South Side Signal de Babylon (New York), 27 octobre 1877 Theo Paijmans, Magonia Exchange, 14 mars 2007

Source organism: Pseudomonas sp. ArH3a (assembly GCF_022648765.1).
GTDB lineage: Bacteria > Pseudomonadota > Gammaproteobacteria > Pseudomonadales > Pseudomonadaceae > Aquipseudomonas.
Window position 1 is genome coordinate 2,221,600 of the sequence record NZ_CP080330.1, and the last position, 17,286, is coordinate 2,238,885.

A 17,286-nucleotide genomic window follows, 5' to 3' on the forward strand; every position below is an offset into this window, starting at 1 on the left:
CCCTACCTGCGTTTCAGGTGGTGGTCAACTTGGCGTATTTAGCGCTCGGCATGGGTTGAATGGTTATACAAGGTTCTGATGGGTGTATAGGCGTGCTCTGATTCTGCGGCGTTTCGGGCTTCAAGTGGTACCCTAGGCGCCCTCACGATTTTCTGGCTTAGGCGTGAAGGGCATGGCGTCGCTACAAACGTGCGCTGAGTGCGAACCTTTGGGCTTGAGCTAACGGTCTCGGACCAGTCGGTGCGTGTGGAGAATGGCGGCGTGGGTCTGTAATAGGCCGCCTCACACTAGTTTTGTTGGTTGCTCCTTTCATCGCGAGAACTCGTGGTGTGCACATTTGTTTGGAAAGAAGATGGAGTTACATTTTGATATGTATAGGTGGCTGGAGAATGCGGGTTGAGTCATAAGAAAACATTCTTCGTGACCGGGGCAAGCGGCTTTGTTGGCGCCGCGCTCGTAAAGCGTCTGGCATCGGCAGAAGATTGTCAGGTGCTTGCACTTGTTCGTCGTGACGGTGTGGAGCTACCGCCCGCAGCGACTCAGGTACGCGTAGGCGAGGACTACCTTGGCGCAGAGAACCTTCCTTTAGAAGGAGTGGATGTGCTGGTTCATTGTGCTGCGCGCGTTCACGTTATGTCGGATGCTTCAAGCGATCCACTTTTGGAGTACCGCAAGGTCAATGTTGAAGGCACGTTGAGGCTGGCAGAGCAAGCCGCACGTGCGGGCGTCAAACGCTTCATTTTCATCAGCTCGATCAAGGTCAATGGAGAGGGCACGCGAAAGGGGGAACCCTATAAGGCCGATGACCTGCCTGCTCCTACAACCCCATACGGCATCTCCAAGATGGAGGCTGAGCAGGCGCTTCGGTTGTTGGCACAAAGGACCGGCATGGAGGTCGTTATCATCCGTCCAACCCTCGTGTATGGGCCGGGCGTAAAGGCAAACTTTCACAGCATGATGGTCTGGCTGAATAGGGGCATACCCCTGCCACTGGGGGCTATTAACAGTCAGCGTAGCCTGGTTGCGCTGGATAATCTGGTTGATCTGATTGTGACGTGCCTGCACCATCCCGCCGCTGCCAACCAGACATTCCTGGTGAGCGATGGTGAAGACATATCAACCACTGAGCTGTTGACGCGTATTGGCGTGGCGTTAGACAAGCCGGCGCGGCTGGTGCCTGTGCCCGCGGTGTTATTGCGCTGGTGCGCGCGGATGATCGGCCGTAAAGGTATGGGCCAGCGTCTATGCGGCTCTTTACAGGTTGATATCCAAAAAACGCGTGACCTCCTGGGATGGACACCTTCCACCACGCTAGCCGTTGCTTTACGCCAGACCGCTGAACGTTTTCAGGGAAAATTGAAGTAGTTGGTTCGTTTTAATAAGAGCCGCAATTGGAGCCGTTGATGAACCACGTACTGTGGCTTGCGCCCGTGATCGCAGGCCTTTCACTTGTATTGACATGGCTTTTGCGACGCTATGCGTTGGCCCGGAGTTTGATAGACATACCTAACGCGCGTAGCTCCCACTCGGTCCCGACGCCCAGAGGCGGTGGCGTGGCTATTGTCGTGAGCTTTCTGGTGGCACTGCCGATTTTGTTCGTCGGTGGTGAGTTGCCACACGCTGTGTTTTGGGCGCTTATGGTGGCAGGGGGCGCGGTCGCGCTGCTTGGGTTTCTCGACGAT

Is this neighboring world the abode of living creatures? This question is beyond the present power of science to answer. But would it not be strange beyond expression if a world, with land and water, and changing seasons, and apparently all the conditions required by life, so like our earth that it is even possible that man could exist upon its surface, should roll on through the ages uninhabited and unenjoyed? Our earth teems with life in its remotest corner, yet some Martial astronomer may at this moment be wondering what is the use of us, and whether our planet is the abode of intelligent beings. After the wonders that science has already achieved, he would be bold who should say that this problem can never be solved. Unfortunately, we can not hope for much from the improvement of our telescopes and the increase of their magnifying power. The disturbances produced by our atmosphere are aggravated by every such increase. But when the problem of life in other worlds is solved—if it ever shall be—it seems safe to say that it will be by the attentive study of our near neighbor.